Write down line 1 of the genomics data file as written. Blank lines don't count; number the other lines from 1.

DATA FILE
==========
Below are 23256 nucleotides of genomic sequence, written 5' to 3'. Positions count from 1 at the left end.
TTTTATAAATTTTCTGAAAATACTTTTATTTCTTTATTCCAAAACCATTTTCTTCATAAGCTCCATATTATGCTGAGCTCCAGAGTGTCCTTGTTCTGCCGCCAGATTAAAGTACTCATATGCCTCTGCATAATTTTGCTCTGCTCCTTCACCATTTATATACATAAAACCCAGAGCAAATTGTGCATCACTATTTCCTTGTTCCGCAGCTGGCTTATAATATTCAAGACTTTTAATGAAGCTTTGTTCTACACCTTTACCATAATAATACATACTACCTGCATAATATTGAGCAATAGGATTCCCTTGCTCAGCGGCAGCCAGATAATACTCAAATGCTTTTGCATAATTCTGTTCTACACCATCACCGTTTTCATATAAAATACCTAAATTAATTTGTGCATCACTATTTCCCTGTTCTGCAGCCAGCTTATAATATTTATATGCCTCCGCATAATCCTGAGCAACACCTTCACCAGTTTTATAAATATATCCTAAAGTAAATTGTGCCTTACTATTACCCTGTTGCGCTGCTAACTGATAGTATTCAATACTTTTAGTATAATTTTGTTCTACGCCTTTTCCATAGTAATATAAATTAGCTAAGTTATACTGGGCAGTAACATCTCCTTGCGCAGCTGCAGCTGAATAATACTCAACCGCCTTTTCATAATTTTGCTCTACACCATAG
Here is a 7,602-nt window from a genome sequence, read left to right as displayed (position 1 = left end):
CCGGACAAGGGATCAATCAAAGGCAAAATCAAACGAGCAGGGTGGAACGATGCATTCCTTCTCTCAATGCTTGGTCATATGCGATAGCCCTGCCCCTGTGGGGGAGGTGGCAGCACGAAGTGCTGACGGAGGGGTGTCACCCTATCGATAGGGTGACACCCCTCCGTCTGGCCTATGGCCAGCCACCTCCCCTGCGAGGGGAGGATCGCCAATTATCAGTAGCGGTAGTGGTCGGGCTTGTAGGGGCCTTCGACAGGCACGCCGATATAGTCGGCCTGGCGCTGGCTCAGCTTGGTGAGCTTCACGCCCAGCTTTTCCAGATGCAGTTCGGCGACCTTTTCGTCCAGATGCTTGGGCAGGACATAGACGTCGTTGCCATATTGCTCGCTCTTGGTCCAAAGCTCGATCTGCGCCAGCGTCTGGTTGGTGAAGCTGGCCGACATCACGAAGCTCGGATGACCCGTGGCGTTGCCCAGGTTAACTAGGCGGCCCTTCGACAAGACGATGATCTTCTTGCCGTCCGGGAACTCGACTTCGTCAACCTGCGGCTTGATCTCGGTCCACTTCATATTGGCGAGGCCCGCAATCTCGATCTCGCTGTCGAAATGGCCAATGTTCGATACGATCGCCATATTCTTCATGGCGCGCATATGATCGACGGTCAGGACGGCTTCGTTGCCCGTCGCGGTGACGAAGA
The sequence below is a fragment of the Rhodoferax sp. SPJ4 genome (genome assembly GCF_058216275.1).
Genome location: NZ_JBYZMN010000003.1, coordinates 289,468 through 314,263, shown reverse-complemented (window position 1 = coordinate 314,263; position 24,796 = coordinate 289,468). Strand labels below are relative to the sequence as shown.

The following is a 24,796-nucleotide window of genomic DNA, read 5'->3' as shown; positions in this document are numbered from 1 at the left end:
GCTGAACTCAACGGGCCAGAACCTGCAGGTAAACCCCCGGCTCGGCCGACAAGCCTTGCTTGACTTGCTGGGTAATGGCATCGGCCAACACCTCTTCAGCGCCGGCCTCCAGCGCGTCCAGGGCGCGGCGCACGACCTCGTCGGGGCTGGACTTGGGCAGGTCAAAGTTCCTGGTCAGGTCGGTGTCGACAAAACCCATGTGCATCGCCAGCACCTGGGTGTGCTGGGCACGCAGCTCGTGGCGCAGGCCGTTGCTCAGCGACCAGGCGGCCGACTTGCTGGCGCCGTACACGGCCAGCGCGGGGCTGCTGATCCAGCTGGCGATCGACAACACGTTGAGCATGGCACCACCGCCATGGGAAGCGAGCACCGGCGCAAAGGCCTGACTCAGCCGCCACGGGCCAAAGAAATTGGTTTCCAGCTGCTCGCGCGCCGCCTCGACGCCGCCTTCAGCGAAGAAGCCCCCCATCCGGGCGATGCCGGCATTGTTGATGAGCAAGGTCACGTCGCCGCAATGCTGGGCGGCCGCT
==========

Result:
Below are 23256 nucleotides of genomic sequence, written 5' to 3'. Positions count from 1 at the left end.